Monday, February 16, 2015

The lies I tell myself

When I was younger (now a great deal younger than I care to admit) I went to school in the Radnor School district in Pennsylvania. Radnor Township is one of the richest (in terms of per capita dollars) areas in all of Pennsylvania, my family and I however - were not on the same scale. I started my school experience with 1st grade @ Ithan Elementary.

I was socially different than most of my peers. This was not immediately obvious to me in school till I got to be in 4th and 5th grade. I tended to keep to myself finding it difficult to relate to those around me. I was tall - freakishly so for my age, which made it difficult to keep me in clothes that fit. I almost always had flood waters for pants as I would sometimes shoot through two or three sizes in days or weeks. This contented with my desire to just blend in because it was easy to see, and by extension make fun of, that fact that my clothes didn't fit. Not to mention that I wasn't at all interested in the word 'style' as it portended to what I wore unless it was possible to prevent additional ridicule. The problem with that was our family often was not able to purchase the 'stylish' things due to their cost. I still have memory of having one of those one piece snow suits and not being able to put it on completely during winter recess and the boy that punched me in my gut that same day because I decided to stand my ground that one time that one day.

My years in the Radnor school district left me with the jaded point of view that I shouldn't really care what other people think about me. I made a point of attempting to look past what people were whispering (or so I thought) or even pointing or saying directly to my face. I convinced myself that despite the fact that I see these people almost every single day, that at some point none of them will really be a part of my life and that their thoughts and opinions didn't matter because none of them were taking the time to get to know who I was, what I liked or disliked or even what I stood for. This idea permeated how I went about living my life. I didn't care much about my appearance - I was barely kempt by most male teenage standards.

So - why is all that back story important?

I realized something for myself the other day, I actually do care quite a bit about what people think about me - that I was lying to myself and others that I didn't care what other people thought about me. You see - I am amazingly empathetic and I connect with the thoughts and feelings of others easily. So easily in fact that it is somewhat like slipping on a shoe, or a comfy pair of socks. There are cases where that empathetic ability doesn't work as well - but for most cases, it works all too well.

Over the years I have come to think of this empathetic ability as a super power, because so many people don't seem able to connect with others the same way. The problem is that this connection, the empathy with others, drives a level of caring that in a great many ways I wish didn't exist. My empathy makes it hard to separate my feelings from those of others around me as a result I find it amazingly difficult to be around large crowds, public speaking is really hard, walking around in large cities like NYC are a drain to me. I know how to close some parts of my ability and myself down to try to prevent from getting drained - but it is difficult. I have a strong desire to be valued by those people around me, those I have chosen to be with at any given point in time.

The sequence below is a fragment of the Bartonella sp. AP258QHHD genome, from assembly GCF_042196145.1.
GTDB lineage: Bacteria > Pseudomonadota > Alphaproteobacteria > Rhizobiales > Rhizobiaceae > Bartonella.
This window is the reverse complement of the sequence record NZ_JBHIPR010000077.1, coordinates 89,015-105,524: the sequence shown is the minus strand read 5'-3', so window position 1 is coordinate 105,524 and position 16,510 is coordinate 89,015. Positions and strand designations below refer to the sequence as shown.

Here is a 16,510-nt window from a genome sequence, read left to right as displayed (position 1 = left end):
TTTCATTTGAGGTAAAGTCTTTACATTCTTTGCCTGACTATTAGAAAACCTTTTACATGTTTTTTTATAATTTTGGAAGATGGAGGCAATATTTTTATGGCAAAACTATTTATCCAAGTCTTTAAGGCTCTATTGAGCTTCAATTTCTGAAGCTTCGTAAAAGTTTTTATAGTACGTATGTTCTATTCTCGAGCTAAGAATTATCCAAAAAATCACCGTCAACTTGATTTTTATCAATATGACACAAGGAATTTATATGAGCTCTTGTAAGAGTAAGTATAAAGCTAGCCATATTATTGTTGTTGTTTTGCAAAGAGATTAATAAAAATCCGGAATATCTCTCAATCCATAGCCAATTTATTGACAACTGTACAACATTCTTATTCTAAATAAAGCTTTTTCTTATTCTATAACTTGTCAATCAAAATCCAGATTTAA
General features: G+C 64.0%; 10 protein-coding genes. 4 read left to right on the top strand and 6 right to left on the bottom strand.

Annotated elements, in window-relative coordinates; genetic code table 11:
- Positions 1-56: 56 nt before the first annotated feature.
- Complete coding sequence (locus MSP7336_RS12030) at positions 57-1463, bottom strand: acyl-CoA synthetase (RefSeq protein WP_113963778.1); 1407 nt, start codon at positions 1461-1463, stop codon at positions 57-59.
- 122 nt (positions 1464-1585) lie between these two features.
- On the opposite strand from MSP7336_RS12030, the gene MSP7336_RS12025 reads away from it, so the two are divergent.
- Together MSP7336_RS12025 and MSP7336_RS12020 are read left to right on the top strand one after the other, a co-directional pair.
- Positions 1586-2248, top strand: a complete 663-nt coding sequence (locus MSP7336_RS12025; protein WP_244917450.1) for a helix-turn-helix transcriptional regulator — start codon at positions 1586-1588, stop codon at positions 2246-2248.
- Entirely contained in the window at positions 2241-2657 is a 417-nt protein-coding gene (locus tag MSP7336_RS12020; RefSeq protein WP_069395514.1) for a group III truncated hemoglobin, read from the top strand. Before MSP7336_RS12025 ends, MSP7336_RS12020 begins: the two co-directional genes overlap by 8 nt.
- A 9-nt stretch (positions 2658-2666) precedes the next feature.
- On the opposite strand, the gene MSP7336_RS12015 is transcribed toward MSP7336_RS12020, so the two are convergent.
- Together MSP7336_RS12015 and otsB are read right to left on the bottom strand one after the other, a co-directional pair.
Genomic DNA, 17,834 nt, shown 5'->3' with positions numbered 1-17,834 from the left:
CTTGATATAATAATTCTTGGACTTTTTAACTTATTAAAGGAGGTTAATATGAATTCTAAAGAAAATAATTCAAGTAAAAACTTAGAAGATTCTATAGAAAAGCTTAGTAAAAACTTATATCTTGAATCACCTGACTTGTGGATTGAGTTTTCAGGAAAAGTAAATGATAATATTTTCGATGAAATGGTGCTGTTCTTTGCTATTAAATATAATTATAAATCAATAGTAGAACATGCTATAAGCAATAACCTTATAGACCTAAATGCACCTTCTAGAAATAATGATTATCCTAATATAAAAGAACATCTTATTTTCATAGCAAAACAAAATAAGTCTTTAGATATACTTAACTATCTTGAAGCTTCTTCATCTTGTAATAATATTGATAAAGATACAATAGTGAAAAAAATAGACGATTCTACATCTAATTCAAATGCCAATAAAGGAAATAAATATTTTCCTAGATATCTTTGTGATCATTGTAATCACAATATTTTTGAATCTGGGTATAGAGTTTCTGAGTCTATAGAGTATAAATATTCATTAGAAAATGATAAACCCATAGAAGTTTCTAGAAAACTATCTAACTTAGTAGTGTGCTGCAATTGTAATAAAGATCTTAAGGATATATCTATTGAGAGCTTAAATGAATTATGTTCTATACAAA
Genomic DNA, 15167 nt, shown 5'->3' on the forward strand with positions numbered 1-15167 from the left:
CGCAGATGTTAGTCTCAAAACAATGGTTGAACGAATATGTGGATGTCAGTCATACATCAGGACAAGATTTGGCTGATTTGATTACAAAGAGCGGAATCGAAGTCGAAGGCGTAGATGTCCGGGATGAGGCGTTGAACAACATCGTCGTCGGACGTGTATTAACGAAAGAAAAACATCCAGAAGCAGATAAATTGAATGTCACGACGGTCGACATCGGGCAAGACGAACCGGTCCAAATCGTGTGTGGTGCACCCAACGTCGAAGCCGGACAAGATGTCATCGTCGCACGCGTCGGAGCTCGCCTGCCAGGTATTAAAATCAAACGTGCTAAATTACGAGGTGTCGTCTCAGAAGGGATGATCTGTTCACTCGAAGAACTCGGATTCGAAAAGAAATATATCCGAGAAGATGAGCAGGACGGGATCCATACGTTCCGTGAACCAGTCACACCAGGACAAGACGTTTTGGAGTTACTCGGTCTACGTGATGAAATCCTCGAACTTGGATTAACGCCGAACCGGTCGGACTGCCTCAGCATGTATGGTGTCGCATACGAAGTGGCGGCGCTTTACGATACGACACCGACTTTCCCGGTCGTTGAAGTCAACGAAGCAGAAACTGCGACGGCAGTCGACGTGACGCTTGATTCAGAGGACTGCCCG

I also find that my level of caring can be adjusted - caring more for those closer to me, that I can discriminate a bit, generating higher trust with those that are closer to me. I have learned that it hurts enormously when I misspeak, or misstep with someone that I care about, because trust is hard to rebuild, and I don't have a time machine to go back and say things differently than I did even if I want to. I have also discovered that words chosen un-carefully are a wonderful betrayer of intent just like a poorly timed or written email, txt, or tweet. I try to make those missteps and other events be learning events for me because no one is perfect and I am certainly no exception.

I said when I was a kid - that I leave my heart open, my being open, so that others can see and be involved with who I am and that by doing so I was also open to an enormous amount of hurt. This is still true today, the difference is that because of the history above, I am more discerning about how I care about being hurt. It hurts more when I screw things up with people I WANT to have in my circle and less with those I can keep further outside - but my lack of caring isn't an absolute like I thought it was as a kid. I am still learning how to deal with the ebb and flow of trust as a result of my caring. Still learning about the ebb and flow of value that comes from the people I chose to be with and those that chose to be with me.

Here there be Dragons - take care, step lively and be ready for the good and the bad. Still trying to figure it all out at age 41.
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